A notable example is the championship league run by Riot Games, the developer and publisher behind what’s arguably the world’s most successful esports title, League of Legends. The League of Legends World Championship (or Worlds for short) occurs once a year, with competitors qualifying from regional championship leagues covering either single countries (China’s LPL or South Korea’s LCK, for example) or regions (the LEC covering Europe or the LCS covering North America). The World Championship series is hosted by a different region each year: 2019’s Worlds took place in Europe (Madrid, Berlin, Paris), while the upcoming 2020 and 2021 Worlds are slated to take place in China (Shanghai) and North America, respectively.
Riot Games revamped the structure of the highest-tier championship in 2019, renaming what was previously known as the EU LCS to today’s LEC in order to develop the European championship into a stronger entertainment franchise and to better distinguish it from its North American counterpart. It also kicked off a host city program inspired by traditional sports structures, where cities are able to apply to Riot as candidates to host championship finals as far as two years in advance.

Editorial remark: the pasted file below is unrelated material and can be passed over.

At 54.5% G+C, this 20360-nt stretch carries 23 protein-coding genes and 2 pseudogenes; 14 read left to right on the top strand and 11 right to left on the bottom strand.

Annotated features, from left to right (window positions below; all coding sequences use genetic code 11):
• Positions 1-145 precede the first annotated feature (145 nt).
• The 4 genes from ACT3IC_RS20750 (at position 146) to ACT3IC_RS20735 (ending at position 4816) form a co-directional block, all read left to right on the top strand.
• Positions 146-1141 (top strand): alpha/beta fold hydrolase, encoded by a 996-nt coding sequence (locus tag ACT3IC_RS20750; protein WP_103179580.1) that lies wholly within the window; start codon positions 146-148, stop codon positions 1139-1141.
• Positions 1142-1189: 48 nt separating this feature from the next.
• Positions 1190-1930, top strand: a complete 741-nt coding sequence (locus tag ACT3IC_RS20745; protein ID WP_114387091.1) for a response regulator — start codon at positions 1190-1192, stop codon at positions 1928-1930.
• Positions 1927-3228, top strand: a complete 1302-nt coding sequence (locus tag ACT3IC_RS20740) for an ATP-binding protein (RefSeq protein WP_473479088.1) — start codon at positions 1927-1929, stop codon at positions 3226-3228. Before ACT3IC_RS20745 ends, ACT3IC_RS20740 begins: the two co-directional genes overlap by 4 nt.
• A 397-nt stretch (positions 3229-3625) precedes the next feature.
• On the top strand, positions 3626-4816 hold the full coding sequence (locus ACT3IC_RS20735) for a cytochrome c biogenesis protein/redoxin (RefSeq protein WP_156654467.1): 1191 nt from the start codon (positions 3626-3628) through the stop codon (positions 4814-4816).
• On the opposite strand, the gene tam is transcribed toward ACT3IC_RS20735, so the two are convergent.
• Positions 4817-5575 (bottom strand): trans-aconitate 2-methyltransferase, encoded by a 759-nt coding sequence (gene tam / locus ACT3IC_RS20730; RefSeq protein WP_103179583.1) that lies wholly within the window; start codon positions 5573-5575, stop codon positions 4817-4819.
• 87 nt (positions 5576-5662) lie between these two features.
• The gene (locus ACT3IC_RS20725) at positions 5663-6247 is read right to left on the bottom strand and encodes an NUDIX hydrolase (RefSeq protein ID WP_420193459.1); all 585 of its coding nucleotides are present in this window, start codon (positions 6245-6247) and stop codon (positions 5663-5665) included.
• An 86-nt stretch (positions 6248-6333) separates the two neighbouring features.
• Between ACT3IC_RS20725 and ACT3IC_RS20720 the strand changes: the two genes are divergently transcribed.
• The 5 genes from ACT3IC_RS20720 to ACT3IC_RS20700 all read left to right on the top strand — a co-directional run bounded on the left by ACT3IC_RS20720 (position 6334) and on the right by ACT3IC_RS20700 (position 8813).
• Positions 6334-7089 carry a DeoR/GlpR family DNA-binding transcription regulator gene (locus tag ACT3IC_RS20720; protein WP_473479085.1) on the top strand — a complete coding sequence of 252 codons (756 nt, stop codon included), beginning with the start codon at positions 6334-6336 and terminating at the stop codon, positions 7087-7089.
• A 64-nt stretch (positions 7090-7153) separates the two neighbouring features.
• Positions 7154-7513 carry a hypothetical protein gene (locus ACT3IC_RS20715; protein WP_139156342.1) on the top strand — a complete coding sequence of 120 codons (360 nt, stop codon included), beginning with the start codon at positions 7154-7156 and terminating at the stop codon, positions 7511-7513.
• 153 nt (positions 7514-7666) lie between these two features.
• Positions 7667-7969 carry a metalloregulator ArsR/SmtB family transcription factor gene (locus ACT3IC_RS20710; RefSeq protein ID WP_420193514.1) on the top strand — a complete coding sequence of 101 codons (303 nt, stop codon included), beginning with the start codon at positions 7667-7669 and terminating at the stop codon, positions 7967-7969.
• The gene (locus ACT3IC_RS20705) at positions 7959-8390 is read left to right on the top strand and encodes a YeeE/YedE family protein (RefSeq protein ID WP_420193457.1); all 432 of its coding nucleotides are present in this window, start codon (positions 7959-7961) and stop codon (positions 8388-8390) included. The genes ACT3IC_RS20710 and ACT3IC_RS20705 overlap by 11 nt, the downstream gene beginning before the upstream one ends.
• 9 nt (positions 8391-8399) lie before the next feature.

Both regional leagues are consistently keeping their audiences engaged throughout each Split – so much so that even the finals for each half season, called the Spring and Summer Split, have shown to attract large numbers of fans who make the trip to whichever city is hosting a given final event. In mid-2019, Riot Games reported that the first LEC Spring Split Finals, held in Rotterdam, Netherlands on 13-14 April 2019, had contributed over €2 million to the local economy. Over 87% of the attendees had come from outside the city and had spent an average of €53 per day during their stay in Rotterdam. Following the conclusion of the Summer Split, Riot released a recap of the LCS season stating that the Summer Split Finals held in Detroit, Michigan, US, had contributed $5.44 million to the local economy. For the 2020 season finals, the LEC is heading to Budapest, Hungary, and Malmö, Sweden while the LCS Spring Split Finals will be hosted in the city of Frisco, just north of Dallas, Texas, US.